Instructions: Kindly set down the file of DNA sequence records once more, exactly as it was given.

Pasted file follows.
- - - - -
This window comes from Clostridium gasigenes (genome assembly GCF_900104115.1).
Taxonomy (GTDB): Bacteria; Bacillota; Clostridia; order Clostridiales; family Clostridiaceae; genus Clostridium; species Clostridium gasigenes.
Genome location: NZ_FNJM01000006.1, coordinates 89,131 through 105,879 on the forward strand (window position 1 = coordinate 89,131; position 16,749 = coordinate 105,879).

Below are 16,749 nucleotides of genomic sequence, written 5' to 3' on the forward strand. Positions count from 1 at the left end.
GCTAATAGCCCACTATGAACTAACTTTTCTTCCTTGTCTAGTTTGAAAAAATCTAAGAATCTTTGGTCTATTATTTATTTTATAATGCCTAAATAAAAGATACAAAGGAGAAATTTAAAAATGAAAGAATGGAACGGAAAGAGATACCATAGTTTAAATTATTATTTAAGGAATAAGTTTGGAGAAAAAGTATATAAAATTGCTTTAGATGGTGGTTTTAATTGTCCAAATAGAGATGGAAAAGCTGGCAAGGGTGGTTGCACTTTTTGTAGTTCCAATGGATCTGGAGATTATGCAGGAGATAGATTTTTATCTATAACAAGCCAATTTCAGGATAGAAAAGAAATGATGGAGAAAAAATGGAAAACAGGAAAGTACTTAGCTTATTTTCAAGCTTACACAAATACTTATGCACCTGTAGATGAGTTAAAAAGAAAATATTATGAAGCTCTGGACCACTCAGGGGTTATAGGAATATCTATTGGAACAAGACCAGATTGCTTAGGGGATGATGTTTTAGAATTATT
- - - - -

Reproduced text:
This window comes from Clostridium gasigenes (genome assembly GCF_900104115.1).
Taxonomy (GTDB): Bacteria; Bacillota; Clostridia; order Clostridiales; family Clostridiaceae; genus Clostridium; species Clostridium gasigenes.
Genome location: NZ_FNJM01000006.1, coordinates 89,131 through 105,879 on the forward strand (window position 1 = coordinate 89,131; position 16,749 = coordinate 105,879).

Below are 16,749 nucleotides of genomic sequence, written 5' to 3' on the forward strand. Positions count from 1 at the left end.
GCTAATAGCCCACTATGAACTAACTTTTCTTCCTTGTCTAGTTTGAAAAAATCTAAGAATCTTTGGTCTATTATTTATTTTATAATGCCTAAATAAAAGATACAAAGGAGAAATTTAAAAATGAAAGAATGGAACGGAAAGAGATACCATAGTTTAAATTATTATTTAAGGAATAAGTTTGGAGAAAAAGTATATAAAATTGCTTTAGATGGTGGTTTTAATTGTCCAAATAGAGATGGAAAAGCTGGCAAGGGTGGTTGCACTTTTTGTAGTTCCAATGGATCTGGAGATTATGCAGGAGATAGATTTTTATCTATAACAAGCCAATTTCAGGATAGAAAAGAAATGATGGAGAAAAAATGGAAAACAGGAAAGTACTTAGCTTATTTTCAAGCTTACACAAATACTTATGCACCTGTAGATGAGTTAAAAAGAAAATATTATGAAGCTCTGGACCACTCAGGGGTTATAGGAATATCTATTGGAACAAGACCAGATTGCTTAGGGGATGATGTTTTAGAATTATT